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United States Privacy Digest | Notes from the IAPP Publications Editor, May 18, 2018 Related reading: Notes from the IAPP Publications Editor, Oct. 19, 2018

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Greetings from Portsmouth, NH!

It’s amazing how quickly digital technology has enmeshed itself into our lives. When the Obama administration started studying how big data analytics and artificial intelligence would affect the country and workforce just a few years ago, it seemed, in part, theoretical. True, big data analytics has been around for a while, but it, along with what we call AI, takes on a greater role each year as we use more internet-of-things devices. Smartphones are practically ubiquitous, modern cars are internet-connected, and homes and even cities are becoming “smarter.” Heck, even e-cigarettes can allegedly track smoking habits! Social media and the news cycle now contend with adversarial manipulation — I’m talking Russian bots here — making those filter bubbles we warned about years ago all the more dangerous and weaponized.

This all goes to demonstrate the important role ethics must play in the development of and decisions around the use of digital technology and online platforms.

One story that stuck out to me this week was a report from The Washington Post on a decision in recent months by Immigration and Customs Enforcement to end — at least for now — its pursuit of machine-learning technology that could assist in President Donald Trump’s call for more “extreme vetting” of immigrants and visitors to the country. The goal, according to the report, was to onboard technology that could determine whether a person might commit a criminal or terrorist act, or decide whether the individual is a “positively contributing member of society.” The potential technology would mine data on the internet, including social media posts, to make these predictions, in order to flag people for deportation and visa denials.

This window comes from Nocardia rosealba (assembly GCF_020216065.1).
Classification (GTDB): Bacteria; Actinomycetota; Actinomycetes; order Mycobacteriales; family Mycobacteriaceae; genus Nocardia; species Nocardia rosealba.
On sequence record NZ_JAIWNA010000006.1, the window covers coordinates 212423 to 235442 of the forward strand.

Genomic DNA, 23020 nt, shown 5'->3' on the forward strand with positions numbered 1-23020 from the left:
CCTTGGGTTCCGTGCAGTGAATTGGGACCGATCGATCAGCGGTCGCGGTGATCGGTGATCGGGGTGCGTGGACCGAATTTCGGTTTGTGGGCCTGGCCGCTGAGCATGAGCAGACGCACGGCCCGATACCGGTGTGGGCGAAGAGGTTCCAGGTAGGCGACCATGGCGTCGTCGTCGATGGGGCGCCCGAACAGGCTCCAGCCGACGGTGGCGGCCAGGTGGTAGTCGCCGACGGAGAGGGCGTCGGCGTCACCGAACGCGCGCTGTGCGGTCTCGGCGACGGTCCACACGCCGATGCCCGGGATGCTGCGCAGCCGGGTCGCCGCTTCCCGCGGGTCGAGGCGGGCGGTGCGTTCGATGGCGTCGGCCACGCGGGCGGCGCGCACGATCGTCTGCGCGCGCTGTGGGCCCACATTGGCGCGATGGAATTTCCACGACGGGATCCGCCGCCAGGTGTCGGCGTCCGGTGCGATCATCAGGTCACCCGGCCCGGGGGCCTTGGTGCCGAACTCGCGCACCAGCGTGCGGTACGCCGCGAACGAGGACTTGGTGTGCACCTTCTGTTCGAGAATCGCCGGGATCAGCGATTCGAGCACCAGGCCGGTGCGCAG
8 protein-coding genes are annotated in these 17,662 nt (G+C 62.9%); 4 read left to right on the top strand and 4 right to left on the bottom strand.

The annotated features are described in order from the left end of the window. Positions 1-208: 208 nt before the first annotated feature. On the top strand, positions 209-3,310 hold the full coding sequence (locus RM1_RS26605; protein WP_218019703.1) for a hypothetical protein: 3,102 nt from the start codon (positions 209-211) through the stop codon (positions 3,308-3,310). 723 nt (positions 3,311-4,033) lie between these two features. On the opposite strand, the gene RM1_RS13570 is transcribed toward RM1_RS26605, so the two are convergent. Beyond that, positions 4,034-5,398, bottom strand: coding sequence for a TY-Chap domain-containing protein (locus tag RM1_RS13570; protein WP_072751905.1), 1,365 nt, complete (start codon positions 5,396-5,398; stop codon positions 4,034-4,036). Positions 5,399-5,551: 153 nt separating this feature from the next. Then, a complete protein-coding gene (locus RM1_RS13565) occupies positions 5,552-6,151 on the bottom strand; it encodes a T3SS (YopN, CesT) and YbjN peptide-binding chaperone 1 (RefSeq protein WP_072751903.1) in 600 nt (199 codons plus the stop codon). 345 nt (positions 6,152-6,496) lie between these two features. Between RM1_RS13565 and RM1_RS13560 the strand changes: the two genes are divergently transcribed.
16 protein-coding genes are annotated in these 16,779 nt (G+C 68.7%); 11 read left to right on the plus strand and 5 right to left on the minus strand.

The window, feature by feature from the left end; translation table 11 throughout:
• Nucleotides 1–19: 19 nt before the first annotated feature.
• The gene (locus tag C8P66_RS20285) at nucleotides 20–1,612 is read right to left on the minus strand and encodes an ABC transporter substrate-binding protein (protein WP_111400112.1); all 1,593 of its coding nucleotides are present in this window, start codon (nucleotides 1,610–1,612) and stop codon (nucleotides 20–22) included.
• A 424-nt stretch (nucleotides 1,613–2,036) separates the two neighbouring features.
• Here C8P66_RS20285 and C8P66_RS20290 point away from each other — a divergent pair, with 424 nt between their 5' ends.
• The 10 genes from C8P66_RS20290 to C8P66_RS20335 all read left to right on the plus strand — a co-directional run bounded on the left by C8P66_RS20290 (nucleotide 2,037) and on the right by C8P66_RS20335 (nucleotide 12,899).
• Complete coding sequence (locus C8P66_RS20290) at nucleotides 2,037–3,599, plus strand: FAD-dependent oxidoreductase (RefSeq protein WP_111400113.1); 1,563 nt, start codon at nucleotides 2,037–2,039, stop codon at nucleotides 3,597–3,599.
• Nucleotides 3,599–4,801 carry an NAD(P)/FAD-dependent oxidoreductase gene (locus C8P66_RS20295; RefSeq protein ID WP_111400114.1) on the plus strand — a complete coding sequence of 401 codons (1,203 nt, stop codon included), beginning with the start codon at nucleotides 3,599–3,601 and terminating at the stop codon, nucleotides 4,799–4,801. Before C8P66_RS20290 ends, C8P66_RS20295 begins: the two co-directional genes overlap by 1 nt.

The agency, however, decided, after gathering “information from industry professionals and other government agencies on current technological capabilities,” to shift “from a technology-based contract to a labor contract.” Why? The “significant cost” of such a technology, plus “a cumbersome internal-review process to ensure it would not trigger privacy or other legal violations” or be redundant with other existing technology.

This is a small, but perhaps, short-lived victory for privacy in the U.S. Placing important life decisions in the hands of obfuscated algorithms with little public oversight is bad for our democracy.

Just look at what happened in the U.K., where facial recognition technology was used as part of surveillance of last year’s UEFA Champions League final in Cardiff City. According to South Wales Police, more than 2,000 people were wrongly identified as potential criminals at the game. That was a 92 percent false-positive rate.

Whether we’re talking about government or private industry, use of technology or industry use, the use of big data and AI technology is happening in the real world every day and it’s affecting peoples’ lives on an ever-growing scale. This isn’t just about individual privacy; it’s about the health of our society as a whole. As evidenced by the WaPo report on ICE, privacy rules may have played a role in preventing the potential use of a powerful predictive analytics tool. Let’s hope the sophistication of privacy rules and the privacy pros who shepherd important decisions within organizations continue to grow as fast as the technologies emerging throughout the world.

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